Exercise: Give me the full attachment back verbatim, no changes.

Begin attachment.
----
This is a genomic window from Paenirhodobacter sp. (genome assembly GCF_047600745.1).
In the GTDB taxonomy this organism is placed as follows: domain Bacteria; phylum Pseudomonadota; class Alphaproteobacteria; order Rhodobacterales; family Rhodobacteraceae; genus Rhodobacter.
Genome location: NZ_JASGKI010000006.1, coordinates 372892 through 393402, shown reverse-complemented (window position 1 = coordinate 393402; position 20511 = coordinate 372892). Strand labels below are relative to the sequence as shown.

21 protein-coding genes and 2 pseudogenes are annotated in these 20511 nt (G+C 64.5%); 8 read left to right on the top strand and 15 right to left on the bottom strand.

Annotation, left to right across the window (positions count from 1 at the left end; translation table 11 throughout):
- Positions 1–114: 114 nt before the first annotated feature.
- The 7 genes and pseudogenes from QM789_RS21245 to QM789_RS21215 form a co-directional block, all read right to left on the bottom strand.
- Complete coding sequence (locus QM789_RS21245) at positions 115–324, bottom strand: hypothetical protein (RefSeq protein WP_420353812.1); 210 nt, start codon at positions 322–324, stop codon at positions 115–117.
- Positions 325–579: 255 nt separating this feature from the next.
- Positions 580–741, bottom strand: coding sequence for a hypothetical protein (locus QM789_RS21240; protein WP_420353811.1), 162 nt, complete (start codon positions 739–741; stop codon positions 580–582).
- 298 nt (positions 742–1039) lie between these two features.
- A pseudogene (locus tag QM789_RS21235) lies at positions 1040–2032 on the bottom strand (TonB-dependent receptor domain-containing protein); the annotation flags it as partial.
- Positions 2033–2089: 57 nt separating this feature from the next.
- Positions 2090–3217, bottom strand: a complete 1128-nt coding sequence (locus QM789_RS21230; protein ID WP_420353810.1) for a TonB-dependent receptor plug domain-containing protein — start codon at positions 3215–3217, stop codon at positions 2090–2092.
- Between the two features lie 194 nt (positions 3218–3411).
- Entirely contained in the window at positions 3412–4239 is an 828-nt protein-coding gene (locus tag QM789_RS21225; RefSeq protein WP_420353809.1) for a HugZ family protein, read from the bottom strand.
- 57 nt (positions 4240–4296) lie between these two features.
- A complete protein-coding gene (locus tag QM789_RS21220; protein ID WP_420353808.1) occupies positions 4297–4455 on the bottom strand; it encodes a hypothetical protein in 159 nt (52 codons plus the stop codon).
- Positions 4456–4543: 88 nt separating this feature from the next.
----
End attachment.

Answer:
This is a genomic window from Paenirhodobacter sp. (genome assembly GCF_047600745.1).
In the GTDB taxonomy this organism is placed as follows: domain Bacteria; phylum Pseudomonadota; class Alphaproteobacteria; order Rhodobacterales; family Rhodobacteraceae; genus Rhodobacter.
Genome location: NZ_JASGKI010000006.1, coordinates 372892 through 393402, shown reverse-complemented (window position 1 = coordinate 393402; position 20511 = coordinate 372892). Strand labels below are relative to the sequence as shown.

21 protein-coding genes and 2 pseudogenes are annotated in these 20511 nt (G+C 64.5%); 8 read left to right on the top strand and 15 right to left on the bottom strand.

Annotation, left to right across the window (positions count from 1 at the left end; translation table 11 throughout):
- Positions 1–114: 114 nt before the first annotated feature.
- The 7 genes and pseudogenes from QM789_RS21245 to QM789_RS21215 form a co-directional block, all read right to left on the bottom strand.
- Complete coding sequence (locus QM789_RS21245) at positions 115–324, bottom strand: hypothetical protein (RefSeq protein WP_420353812.1); 210 nt, start codon at positions 322–324, stop codon at positions 115–117.
- Positions 325–579: 255 nt separating this feature from the next.
- Positions 580–741, bottom strand: coding sequence for a hypothetical protein (locus QM789_RS21240; protein WP_420353811.1), 162 nt, complete (start codon positions 739–741; stop codon positions 580–582).
- 298 nt (positions 742–1039) lie between these two features.
- A pseudogene (locus tag QM789_RS21235) lies at positions 1040–2032 on the bottom strand (TonB-dependent receptor domain-containing protein); the annotation flags it as partial.
- Positions 2033–2089: 57 nt separating this feature from the next.
- Positions 2090–3217, bottom strand: a complete 1128-nt coding sequence (locus QM789_RS21230; protein ID WP_420353810.1) for a TonB-dependent receptor plug domain-containing protein — start codon at positions 3215–3217, stop codon at positions 2090–2092.
- Between the two features lie 194 nt (positions 3218–3411).
- Entirely contained in the window at positions 3412–4239 is an 828-nt protein-coding gene (locus tag QM789_RS21225; RefSeq protein WP_420353809.1) for a HugZ family protein, read from the bottom strand.
- 57 nt (positions 4240–4296) lie between these two features.
- A complete protein-coding gene (locus tag QM789_RS21220; protein ID WP_420353808.1) occupies positions 4297–4455 on the bottom strand; it encodes a hypothetical protein in 159 nt (52 codons plus the stop codon).
- Positions 4456–4543: 88 nt separating this feature from the next.